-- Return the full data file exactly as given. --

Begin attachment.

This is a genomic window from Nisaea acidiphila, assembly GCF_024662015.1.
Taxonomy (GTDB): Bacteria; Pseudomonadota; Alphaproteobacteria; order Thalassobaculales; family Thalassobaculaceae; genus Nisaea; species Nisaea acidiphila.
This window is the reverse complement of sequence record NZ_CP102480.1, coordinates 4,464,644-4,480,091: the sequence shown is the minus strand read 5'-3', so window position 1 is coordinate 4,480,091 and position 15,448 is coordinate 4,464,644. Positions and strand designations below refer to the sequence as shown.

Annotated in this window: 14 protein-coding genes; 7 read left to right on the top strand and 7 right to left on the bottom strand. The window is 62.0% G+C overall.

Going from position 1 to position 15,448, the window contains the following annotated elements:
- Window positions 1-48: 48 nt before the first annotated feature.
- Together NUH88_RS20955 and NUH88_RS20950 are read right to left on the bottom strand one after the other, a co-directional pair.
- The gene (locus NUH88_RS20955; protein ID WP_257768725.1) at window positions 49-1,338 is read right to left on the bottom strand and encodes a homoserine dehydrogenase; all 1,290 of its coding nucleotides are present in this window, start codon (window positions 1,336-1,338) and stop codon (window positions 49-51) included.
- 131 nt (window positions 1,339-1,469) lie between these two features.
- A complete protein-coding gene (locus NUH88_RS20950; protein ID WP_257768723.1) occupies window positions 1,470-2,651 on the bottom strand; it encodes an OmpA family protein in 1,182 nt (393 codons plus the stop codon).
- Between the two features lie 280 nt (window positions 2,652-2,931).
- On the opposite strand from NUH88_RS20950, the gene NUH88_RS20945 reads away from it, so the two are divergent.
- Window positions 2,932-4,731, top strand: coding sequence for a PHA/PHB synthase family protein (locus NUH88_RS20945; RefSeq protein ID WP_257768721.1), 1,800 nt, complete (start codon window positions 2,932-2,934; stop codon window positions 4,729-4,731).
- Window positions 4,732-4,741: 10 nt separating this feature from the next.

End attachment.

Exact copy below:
This is a genomic window from Nisaea acidiphila, assembly GCF_024662015.1.
Taxonomy (GTDB): Bacteria; Pseudomonadota; Alphaproteobacteria; order Thalassobaculales; family Thalassobaculaceae; genus Nisaea; species Nisaea acidiphila.
This window is the reverse complement of sequence record NZ_CP102480.1, coordinates 4,464,644-4,480,091: the sequence shown is the minus strand read 5'-3', so window position 1 is coordinate 4,480,091 and position 15,448 is coordinate 4,464,644. Positions and strand designations below refer to the sequence as shown.

Annotated in this window: 14 protein-coding genes; 7 read left to right on the top strand and 7 right to left on the bottom strand. The window is 62.0% G+C overall.

Going from position 1 to position 15,448, the window contains the following annotated elements:
- Window positions 1-48: 48 nt before the first annotated feature.
- Together NUH88_RS20955 and NUH88_RS20950 are read right to left on the bottom strand one after the other, a co-directional pair.
- The gene (locus NUH88_RS20955; protein ID WP_257768725.1) at window positions 49-1,338 is read right to left on the bottom strand and encodes a homoserine dehydrogenase; all 1,290 of its coding nucleotides are present in this window, start codon (window positions 1,336-1,338) and stop codon (window positions 49-51) included.
- 131 nt (window positions 1,339-1,469) lie between these two features.
- A complete protein-coding gene (locus NUH88_RS20950; protein ID WP_257768723.1) occupies window positions 1,470-2,651 on the bottom strand; it encodes an OmpA family protein in 1,182 nt (393 codons plus the stop codon).
- Between the two features lie 280 nt (window positions 2,652-2,931).
- On the opposite strand from NUH88_RS20950, the gene NUH88_RS20945 reads away from it, so the two are divergent.
- Window positions 2,932-4,731, top strand: coding sequence for a PHA/PHB synthase family protein (locus NUH88_RS20945; RefSeq protein ID WP_257768721.1), 1,800 nt, complete (start codon window positions 2,932-2,934; stop codon window positions 4,729-4,731).
- Window positions 4,732-4,741: 10 nt separating this feature from the next.